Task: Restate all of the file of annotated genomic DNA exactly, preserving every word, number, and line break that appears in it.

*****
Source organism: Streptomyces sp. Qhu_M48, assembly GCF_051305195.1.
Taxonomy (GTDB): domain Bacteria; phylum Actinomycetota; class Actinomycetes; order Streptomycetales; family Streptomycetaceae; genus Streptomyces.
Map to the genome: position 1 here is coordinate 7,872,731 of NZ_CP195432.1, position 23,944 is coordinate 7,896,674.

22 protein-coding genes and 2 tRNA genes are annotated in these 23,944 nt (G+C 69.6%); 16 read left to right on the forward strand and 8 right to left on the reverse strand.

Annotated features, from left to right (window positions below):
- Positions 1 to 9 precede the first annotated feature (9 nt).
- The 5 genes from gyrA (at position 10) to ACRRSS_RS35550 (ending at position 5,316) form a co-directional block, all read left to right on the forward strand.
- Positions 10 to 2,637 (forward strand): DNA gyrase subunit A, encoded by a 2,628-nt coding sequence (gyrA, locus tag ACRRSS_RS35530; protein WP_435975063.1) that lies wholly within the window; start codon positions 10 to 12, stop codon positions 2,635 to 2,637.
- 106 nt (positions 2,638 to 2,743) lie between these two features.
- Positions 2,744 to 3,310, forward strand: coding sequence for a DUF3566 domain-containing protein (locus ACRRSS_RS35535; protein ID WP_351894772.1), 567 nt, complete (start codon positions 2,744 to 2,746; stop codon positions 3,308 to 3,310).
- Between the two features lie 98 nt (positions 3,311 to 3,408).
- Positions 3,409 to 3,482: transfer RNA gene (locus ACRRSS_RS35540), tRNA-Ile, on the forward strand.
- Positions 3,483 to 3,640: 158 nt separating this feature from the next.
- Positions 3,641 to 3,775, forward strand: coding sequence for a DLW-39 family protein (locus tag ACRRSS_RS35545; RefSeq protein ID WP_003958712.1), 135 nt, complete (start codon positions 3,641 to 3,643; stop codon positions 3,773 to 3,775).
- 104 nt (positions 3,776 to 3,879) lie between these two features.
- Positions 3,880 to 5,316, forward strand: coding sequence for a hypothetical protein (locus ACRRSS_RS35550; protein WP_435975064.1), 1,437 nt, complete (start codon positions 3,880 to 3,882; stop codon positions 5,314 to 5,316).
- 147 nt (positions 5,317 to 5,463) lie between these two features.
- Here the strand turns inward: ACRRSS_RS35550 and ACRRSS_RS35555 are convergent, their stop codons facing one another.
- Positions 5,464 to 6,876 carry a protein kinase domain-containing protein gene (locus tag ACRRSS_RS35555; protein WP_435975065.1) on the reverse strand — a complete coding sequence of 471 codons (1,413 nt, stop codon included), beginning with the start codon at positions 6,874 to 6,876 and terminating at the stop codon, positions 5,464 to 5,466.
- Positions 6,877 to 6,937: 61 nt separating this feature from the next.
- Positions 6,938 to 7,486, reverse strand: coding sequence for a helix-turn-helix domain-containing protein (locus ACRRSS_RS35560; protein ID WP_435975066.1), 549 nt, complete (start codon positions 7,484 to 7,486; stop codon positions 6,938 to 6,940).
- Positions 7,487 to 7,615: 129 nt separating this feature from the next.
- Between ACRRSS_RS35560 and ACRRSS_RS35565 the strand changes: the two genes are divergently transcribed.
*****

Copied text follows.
Source organism: Streptomyces sp. Qhu_M48, assembly GCF_051305195.1.
Taxonomy (GTDB): domain Bacteria; phylum Actinomycetota; class Actinomycetes; order Streptomycetales; family Streptomycetaceae; genus Streptomyces.
Map to the genome: position 1 here is coordinate 7,872,731 of NZ_CP195432.1, position 23,944 is coordinate 7,896,674.

22 protein-coding genes and 2 tRNA genes are annotated in these 23,944 nt (G+C 69.6%); 16 read left to right on the forward strand and 8 right to left on the reverse strand.

Annotated features, from left to right (window positions below):
- Positions 1 to 9 precede the first annotated feature (9 nt).
- The 5 genes from gyrA (at position 10) to ACRRSS_RS35550 (ending at position 5,316) form a co-directional block, all read left to right on the forward strand.
- Positions 10 to 2,637 (forward strand): DNA gyrase subunit A, encoded by a 2,628-nt coding sequence (gyrA, locus tag ACRRSS_RS35530; protein WP_435975063.1) that lies wholly within the window; start codon positions 10 to 12, stop codon positions 2,635 to 2,637.
- 106 nt (positions 2,638 to 2,743) lie between these two features.
- Positions 2,744 to 3,310, forward strand: coding sequence for a DUF3566 domain-containing protein (locus ACRRSS_RS35535; protein ID WP_351894772.1), 567 nt, complete (start codon positions 2,744 to 2,746; stop codon positions 3,308 to 3,310).
- Between the two features lie 98 nt (positions 3,311 to 3,408).
- Positions 3,409 to 3,482: transfer RNA gene (locus ACRRSS_RS35540), tRNA-Ile, on the forward strand.
- Positions 3,483 to 3,640: 158 nt separating this feature from the next.
- Positions 3,641 to 3,775, forward strand: coding sequence for a DLW-39 family protein (locus tag ACRRSS_RS35545; RefSeq protein ID WP_003958712.1), 135 nt, complete (start codon positions 3,641 to 3,643; stop codon positions 3,773 to 3,775).
- 104 nt (positions 3,776 to 3,879) lie between these two features.
- Positions 3,880 to 5,316, forward strand: coding sequence for a hypothetical protein (locus ACRRSS_RS35550; protein WP_435975064.1), 1,437 nt, complete (start codon positions 3,880 to 3,882; stop codon positions 5,314 to 5,316).
- 147 nt (positions 5,317 to 5,463) lie between these two features.
- Here the strand turns inward: ACRRSS_RS35550 and ACRRSS_RS35555 are convergent, their stop codons facing one another.
- Positions 5,464 to 6,876 carry a protein kinase domain-containing protein gene (locus tag ACRRSS_RS35555; protein WP_435975065.1) on the reverse strand — a complete coding sequence of 471 codons (1,413 nt, stop codon included), beginning with the start codon at positions 6,874 to 6,876 and terminating at the stop codon, positions 5,464 to 5,466.
- Positions 6,877 to 6,937: 61 nt separating this feature from the next.
- Positions 6,938 to 7,486, reverse strand: coding sequence for a helix-turn-helix domain-containing protein (locus ACRRSS_RS35560; protein ID WP_435975066.1), 549 nt, complete (start codon positions 7,484 to 7,486; stop codon positions 6,938 to 6,940).
- Positions 7,487 to 7,615: 129 nt separating this feature from the next.
- Between ACRRSS_RS35560 and ACRRSS_RS35565 the strand changes: the two genes are divergently transcribed.